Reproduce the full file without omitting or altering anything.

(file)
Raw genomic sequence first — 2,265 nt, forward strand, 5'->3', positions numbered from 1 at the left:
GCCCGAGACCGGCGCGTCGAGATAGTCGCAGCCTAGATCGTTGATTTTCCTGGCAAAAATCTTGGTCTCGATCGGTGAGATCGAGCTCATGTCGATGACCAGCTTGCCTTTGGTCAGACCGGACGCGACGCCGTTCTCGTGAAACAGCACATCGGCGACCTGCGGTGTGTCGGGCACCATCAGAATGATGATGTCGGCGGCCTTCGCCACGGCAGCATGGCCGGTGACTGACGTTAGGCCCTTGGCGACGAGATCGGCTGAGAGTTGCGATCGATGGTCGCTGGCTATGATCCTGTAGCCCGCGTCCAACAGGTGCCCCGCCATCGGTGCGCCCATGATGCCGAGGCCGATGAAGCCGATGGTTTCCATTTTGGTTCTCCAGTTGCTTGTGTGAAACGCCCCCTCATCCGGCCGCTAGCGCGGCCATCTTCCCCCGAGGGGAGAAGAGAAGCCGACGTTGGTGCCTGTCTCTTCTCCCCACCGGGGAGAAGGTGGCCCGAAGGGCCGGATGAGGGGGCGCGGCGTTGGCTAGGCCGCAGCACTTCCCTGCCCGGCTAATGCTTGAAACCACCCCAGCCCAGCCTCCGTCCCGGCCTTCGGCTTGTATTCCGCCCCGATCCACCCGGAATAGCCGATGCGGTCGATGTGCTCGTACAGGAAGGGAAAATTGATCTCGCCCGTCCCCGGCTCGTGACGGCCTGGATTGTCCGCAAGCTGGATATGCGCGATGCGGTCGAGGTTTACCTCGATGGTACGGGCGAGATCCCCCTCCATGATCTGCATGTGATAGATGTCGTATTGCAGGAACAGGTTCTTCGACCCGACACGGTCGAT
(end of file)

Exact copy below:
Raw genomic sequence first — 2,265 nt, forward strand, 5'->3', positions numbered from 1 at the left:
GCCCGAGACCGGCGCGTCGAGATAGTCGCAGCCTAGATCGTTGATTTTCCTGGCAAAAATCTTGGTCTCGATCGGTGAGATCGAGCTCATGTCGATGACCAGCTTGCCTTTGGTCAGACCGGACGCGACGCCGTTCTCGTGAAACAGCACATCGGCGACCTGCGGTGTGTCGGGCACCATCAGAATGATGATGTCGGCGGCCTTCGCCACGGCAGCATGGCCGGTGACTGACGTTAGGCCCTTGGCGACGAGATCGGCTGAGAGTTGCGATCGATGGTCGCTGGCTATGATCCTGTAGCCCGCGTCCAACAGGTGCCCCGCCATCGGTGCGCCCATGATGCCGAGGCCGATGAAGCCGATGGTTTCCATTTTGGTTCTCCAGTTGCTTGTGTGAAACGCCCCCTCATCCGGCCGCTAGCGCGGCCATCTTCCCCCGAGGGGAGAAGAGAAGCCGACGTTGGTGCCTGTCTCTTCTCCCCACCGGGGAGAAGGTGGCCCGAAGGGCCGGATGAGGGGGCGCGGCGTTGGCTAGGCCGCAGCACTTCCCTGCCCGGCTAATGCTTGAAACCACCCCAGCCCAGCCTCCGTCCCGGCCTTCGGCTTGTATTCCGCCCCGATCCACCCGGAATAGCCGATGCGGTCGATGTGCTCGTACAGGAAGGGAAAATTGATCTCGCCCGTCCCCGGCTCGTGACGGCCTGGATTGTCCGCAAGCTGGATATGCGCGATGCGGTCGAGGTTTACCTCGATGGTACGGGCGAGATCCCCCTCCATGATCTGCATGTGATAGATGTCGTATTGCAGGAACAGGTTCTTCGACCCGACACGGTCGAT